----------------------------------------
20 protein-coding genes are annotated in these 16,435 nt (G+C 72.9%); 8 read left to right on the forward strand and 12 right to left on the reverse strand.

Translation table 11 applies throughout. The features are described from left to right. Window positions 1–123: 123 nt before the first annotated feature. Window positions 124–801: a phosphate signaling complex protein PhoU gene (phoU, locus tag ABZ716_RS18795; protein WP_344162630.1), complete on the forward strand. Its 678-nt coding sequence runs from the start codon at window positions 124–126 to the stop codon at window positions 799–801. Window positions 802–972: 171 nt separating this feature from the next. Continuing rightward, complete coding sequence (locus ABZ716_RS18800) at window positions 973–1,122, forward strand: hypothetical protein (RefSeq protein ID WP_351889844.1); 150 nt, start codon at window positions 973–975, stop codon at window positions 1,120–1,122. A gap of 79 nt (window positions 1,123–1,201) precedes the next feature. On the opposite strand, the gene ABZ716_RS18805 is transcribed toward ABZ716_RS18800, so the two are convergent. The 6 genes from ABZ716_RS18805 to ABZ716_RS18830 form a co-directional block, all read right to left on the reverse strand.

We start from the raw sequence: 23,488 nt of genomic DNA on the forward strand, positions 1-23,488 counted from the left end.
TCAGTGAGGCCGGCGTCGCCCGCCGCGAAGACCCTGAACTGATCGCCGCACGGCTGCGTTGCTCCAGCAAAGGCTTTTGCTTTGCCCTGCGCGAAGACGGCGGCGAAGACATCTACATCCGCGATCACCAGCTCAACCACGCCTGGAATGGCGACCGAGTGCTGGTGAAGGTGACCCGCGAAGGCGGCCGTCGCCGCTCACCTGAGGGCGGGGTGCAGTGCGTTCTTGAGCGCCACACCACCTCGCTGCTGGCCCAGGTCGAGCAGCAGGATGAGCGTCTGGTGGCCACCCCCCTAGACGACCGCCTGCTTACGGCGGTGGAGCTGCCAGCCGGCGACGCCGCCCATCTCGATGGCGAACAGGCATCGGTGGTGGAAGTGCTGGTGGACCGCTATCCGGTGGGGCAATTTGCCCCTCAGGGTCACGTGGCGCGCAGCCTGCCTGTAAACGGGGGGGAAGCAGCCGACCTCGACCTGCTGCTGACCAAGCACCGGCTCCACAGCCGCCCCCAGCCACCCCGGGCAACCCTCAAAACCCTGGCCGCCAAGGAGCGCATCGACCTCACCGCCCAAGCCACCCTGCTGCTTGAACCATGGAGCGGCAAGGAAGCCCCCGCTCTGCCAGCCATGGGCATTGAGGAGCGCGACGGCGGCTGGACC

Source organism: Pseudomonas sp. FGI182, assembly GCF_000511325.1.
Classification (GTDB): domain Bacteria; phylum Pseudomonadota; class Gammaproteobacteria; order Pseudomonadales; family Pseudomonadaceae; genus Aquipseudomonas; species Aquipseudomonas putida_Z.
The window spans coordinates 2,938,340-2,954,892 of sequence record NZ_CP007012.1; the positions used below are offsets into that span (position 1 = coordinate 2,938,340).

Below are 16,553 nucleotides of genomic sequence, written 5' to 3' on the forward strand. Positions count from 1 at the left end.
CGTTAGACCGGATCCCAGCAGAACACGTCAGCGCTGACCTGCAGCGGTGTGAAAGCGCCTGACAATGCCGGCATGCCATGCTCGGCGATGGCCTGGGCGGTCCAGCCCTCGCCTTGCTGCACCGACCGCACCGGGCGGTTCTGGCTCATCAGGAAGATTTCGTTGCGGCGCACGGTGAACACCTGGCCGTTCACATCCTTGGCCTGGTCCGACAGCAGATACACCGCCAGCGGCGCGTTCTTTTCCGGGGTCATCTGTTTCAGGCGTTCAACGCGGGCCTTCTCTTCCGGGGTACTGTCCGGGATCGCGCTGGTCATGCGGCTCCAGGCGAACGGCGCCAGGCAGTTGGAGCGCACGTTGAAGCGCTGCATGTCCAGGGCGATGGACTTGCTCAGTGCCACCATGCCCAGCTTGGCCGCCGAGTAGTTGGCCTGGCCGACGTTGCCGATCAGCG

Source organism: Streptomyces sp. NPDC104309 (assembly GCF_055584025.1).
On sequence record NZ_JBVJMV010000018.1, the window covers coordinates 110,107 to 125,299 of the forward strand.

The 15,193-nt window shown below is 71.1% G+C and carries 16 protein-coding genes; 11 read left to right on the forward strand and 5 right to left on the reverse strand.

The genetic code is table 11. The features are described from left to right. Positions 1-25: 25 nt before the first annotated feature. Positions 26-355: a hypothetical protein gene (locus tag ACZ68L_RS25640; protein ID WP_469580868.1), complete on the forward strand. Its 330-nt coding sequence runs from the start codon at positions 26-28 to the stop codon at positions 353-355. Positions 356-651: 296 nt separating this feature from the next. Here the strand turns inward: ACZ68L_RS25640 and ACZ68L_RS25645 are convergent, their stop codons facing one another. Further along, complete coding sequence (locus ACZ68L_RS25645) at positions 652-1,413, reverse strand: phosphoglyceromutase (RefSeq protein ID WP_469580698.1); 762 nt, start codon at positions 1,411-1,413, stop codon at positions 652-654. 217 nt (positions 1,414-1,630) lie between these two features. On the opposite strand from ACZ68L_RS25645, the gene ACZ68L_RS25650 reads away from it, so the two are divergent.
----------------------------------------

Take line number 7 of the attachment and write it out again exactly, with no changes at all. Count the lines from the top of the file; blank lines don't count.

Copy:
The window spans coordinates 2,938,340-2,954,892 of sequence record NZ_CP007012.1; the positions used below are offsets into that span (position 1 = coordinate 2,938,340).